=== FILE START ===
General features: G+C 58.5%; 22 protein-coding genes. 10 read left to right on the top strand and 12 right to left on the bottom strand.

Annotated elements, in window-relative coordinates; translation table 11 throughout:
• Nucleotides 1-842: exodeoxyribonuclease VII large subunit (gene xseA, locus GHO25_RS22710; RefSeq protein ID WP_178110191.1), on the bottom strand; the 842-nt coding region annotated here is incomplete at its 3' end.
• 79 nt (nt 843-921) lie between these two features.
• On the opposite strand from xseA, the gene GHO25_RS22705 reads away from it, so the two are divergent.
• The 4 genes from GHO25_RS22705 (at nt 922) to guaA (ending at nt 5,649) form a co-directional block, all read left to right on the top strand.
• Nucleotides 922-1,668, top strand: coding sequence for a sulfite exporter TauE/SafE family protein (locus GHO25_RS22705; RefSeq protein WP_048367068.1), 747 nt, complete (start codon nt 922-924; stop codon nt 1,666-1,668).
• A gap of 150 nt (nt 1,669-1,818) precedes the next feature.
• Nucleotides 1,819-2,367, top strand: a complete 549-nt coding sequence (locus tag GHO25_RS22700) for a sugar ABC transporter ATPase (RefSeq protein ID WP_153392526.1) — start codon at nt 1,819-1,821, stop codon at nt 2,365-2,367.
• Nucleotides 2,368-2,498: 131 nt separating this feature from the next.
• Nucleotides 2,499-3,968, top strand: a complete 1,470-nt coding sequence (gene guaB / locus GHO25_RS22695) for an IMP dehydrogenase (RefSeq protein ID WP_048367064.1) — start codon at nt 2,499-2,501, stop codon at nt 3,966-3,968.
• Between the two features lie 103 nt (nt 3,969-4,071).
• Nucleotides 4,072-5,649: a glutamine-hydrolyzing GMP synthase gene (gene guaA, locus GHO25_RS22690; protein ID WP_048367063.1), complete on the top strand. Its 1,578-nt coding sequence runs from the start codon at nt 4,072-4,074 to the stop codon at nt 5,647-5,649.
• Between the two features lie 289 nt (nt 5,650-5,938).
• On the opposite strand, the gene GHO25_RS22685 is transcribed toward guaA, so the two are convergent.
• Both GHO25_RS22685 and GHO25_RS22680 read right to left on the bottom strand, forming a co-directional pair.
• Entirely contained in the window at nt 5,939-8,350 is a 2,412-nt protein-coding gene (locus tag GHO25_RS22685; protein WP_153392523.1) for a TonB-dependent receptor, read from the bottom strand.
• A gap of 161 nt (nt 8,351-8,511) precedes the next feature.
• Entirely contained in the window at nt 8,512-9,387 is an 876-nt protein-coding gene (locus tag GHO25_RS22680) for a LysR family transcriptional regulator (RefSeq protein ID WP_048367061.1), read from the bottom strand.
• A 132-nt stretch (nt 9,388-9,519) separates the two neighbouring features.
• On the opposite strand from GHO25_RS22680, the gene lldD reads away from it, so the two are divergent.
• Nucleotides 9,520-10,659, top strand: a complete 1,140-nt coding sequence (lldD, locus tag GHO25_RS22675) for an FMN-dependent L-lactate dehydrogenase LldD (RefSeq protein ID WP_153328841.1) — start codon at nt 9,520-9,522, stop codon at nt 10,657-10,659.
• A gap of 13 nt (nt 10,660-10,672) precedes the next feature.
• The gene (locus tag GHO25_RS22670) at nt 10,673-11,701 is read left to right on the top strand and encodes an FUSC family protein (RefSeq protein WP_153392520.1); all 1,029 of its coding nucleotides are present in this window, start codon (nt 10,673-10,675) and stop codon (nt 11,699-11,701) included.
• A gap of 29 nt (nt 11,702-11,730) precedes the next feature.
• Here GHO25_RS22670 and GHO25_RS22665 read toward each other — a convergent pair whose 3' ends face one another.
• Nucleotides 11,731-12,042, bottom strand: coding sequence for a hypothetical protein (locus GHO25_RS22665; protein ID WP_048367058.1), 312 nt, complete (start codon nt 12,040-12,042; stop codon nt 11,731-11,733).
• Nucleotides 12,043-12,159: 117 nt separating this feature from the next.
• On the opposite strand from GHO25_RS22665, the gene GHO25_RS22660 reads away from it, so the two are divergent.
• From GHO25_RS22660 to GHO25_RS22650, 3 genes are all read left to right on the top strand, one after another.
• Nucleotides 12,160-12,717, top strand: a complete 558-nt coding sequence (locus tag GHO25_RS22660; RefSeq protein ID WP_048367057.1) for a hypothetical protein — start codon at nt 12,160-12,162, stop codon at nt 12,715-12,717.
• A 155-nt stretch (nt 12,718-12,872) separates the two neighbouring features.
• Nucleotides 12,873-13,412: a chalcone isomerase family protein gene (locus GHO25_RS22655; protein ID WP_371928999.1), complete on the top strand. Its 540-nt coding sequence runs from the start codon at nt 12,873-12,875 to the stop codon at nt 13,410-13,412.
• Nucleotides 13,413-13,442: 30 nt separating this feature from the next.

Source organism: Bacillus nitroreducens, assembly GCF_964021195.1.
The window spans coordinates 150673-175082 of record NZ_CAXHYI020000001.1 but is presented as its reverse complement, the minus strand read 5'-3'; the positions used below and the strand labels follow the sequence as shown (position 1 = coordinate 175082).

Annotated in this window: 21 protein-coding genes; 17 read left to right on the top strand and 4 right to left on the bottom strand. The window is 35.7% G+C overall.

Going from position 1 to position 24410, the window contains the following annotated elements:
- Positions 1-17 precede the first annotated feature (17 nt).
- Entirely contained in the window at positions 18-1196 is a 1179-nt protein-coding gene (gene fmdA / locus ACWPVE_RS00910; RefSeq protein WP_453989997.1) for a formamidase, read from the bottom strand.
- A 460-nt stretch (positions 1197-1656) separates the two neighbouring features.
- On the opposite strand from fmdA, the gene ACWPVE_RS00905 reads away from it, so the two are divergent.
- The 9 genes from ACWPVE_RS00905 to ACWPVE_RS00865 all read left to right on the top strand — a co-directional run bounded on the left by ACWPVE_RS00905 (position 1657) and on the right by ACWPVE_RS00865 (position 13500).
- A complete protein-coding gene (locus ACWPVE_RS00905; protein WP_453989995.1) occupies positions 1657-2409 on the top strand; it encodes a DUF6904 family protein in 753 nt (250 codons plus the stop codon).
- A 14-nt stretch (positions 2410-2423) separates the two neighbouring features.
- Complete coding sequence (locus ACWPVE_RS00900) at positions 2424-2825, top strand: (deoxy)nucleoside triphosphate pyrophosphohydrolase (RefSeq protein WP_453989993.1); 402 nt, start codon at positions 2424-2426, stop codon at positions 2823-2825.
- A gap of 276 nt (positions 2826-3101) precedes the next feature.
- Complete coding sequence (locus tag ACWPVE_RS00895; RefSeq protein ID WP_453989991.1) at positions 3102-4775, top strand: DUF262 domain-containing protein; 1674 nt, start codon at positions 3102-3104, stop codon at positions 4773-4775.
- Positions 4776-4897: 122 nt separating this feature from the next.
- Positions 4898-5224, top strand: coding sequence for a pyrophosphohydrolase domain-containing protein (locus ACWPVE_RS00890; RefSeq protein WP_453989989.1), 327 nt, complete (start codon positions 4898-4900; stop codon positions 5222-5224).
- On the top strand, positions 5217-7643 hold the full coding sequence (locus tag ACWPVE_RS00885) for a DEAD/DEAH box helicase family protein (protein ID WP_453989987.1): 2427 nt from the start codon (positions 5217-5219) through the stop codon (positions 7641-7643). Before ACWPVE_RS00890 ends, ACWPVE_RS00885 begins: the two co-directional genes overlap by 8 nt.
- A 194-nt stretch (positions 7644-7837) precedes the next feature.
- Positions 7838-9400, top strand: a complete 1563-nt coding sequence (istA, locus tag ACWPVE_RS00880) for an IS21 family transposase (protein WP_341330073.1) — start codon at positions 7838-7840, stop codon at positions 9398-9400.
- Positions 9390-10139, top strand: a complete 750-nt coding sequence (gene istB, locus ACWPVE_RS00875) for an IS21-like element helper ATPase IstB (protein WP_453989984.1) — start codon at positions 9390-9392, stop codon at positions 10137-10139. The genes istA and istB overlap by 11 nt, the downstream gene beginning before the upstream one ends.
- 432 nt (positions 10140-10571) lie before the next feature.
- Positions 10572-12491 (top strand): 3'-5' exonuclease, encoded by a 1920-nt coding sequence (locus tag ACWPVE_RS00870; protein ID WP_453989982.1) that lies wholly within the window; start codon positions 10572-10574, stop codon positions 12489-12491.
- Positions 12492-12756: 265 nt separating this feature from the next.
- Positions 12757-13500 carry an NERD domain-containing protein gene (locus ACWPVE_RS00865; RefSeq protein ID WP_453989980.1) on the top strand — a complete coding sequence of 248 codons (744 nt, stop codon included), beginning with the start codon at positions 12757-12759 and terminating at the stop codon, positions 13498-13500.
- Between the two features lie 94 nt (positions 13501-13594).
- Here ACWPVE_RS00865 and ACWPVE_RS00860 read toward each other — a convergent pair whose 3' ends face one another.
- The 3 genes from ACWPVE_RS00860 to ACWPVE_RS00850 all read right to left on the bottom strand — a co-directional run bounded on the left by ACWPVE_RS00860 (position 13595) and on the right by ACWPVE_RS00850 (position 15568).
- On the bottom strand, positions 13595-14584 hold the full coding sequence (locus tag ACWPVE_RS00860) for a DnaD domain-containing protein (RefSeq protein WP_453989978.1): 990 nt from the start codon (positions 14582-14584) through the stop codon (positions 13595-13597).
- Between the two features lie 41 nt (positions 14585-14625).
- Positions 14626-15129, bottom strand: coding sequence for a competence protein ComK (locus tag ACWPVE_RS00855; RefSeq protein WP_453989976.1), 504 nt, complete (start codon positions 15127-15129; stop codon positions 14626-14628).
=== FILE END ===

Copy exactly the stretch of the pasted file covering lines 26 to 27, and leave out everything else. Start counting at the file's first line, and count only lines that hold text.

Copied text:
• Here GHO25_RS22670 and GHO25_RS22665 read toward each other — a convergent pair whose 3' ends face one another.
• Nucleotides 11,731-12,042, bottom strand: coding sequence for a hypothetical protein (locus GHO25_RS22665; protein ID WP_048367058.1), 312 nt, complete (start codon nt 12,040-12,042; stop codon nt 11,731-11,733).